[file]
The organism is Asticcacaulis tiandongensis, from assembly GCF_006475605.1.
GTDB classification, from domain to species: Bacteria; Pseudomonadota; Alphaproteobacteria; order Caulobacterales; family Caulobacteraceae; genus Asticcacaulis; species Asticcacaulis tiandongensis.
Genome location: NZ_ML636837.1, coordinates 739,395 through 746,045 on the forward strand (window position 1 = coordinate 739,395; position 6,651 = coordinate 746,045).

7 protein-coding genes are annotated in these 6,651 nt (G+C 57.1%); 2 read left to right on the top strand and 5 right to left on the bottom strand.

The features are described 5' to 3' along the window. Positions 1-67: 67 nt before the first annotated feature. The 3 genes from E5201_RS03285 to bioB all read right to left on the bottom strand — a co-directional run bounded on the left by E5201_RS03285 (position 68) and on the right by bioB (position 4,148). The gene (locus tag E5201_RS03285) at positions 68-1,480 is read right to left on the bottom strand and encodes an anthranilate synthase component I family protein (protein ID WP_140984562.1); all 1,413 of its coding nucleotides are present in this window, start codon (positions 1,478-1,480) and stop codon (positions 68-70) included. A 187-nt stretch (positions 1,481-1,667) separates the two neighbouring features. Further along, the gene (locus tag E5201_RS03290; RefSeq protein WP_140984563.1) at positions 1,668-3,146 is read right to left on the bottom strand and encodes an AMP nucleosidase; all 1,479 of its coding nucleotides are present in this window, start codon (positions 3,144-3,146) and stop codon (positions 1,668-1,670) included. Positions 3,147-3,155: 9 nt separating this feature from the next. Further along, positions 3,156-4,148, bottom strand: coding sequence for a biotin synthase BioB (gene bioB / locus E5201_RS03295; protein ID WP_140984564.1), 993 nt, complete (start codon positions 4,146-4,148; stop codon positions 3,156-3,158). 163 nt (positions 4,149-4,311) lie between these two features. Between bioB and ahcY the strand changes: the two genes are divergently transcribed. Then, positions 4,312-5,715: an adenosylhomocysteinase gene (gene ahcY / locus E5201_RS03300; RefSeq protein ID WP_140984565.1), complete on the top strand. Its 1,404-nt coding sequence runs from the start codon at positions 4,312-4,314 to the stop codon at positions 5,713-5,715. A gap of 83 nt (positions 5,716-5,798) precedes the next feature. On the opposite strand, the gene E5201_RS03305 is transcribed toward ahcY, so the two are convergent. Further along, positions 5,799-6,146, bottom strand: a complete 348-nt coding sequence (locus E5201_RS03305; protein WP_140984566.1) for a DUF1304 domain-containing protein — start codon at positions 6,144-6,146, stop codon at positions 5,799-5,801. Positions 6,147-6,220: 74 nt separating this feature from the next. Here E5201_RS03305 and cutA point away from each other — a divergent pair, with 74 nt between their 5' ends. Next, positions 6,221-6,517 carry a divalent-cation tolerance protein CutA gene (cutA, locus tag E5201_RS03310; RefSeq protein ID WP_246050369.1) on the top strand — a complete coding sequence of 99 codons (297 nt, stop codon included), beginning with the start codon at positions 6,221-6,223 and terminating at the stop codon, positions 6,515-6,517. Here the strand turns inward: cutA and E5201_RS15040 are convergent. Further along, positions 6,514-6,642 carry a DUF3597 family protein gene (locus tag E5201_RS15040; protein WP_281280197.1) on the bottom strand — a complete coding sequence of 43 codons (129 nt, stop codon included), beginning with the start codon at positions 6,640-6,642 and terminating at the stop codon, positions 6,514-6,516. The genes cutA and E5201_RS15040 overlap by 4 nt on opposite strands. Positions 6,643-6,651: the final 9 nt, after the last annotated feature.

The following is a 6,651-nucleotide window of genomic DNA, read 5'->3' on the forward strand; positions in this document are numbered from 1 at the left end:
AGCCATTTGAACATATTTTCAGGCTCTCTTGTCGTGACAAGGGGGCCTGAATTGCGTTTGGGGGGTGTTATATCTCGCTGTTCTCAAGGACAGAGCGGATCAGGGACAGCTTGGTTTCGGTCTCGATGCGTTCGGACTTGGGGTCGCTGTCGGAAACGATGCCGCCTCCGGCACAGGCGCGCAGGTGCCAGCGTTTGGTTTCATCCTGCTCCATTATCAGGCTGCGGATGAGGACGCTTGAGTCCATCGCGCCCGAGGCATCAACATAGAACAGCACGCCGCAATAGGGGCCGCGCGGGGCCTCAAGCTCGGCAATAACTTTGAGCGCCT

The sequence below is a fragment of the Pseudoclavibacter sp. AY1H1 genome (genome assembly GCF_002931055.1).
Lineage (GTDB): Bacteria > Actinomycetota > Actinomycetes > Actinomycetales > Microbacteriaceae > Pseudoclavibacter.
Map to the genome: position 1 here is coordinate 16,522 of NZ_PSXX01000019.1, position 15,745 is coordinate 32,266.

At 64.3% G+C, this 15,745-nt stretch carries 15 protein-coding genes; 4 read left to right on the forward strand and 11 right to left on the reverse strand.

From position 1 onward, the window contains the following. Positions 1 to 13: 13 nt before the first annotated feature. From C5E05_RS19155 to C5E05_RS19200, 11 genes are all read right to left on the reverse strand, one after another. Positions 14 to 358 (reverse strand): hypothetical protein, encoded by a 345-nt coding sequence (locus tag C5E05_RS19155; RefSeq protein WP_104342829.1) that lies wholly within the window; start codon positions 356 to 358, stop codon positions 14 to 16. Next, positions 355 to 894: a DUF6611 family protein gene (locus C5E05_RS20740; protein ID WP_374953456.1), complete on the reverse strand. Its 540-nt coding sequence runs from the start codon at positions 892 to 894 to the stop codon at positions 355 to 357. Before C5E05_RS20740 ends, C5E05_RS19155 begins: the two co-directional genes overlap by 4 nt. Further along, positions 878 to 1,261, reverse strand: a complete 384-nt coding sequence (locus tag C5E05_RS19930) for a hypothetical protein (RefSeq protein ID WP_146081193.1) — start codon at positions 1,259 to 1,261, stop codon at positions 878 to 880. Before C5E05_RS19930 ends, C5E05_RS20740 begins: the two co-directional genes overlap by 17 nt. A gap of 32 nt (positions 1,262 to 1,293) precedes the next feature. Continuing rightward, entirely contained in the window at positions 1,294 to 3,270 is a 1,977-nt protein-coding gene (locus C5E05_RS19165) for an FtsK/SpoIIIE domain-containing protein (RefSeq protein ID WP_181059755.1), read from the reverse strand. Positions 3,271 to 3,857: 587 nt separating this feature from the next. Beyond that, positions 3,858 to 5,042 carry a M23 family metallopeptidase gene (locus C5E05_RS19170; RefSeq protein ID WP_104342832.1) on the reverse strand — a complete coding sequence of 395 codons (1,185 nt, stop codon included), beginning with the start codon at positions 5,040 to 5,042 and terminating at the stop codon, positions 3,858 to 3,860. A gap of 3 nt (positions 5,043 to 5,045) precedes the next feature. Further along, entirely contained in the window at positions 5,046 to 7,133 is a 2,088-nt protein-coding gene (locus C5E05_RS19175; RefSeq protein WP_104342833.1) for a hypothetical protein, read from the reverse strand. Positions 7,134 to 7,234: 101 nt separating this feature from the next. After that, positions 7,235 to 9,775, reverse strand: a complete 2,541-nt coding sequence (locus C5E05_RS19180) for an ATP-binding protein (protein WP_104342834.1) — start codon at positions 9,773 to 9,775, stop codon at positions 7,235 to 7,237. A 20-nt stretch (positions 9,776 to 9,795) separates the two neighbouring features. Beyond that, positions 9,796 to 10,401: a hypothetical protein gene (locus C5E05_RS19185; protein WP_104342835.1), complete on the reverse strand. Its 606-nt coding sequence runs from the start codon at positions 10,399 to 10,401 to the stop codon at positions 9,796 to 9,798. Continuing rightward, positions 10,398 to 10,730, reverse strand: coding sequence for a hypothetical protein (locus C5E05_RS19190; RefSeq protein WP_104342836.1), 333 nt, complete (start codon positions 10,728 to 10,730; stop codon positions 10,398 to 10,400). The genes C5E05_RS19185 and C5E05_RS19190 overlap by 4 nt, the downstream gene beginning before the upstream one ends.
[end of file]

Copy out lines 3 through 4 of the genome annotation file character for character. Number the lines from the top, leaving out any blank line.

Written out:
Genome location: NZ_ML636837.1, coordinates 739,395 through 746,045 on the forward strand (window position 1 = coordinate 739,395; position 6,651 = coordinate 746,045).

7 protein-coding genes are annotated in these 6,651 nt (G+C 57.1%); 2 read left to right on the top strand and 5 right to left on the bottom strand.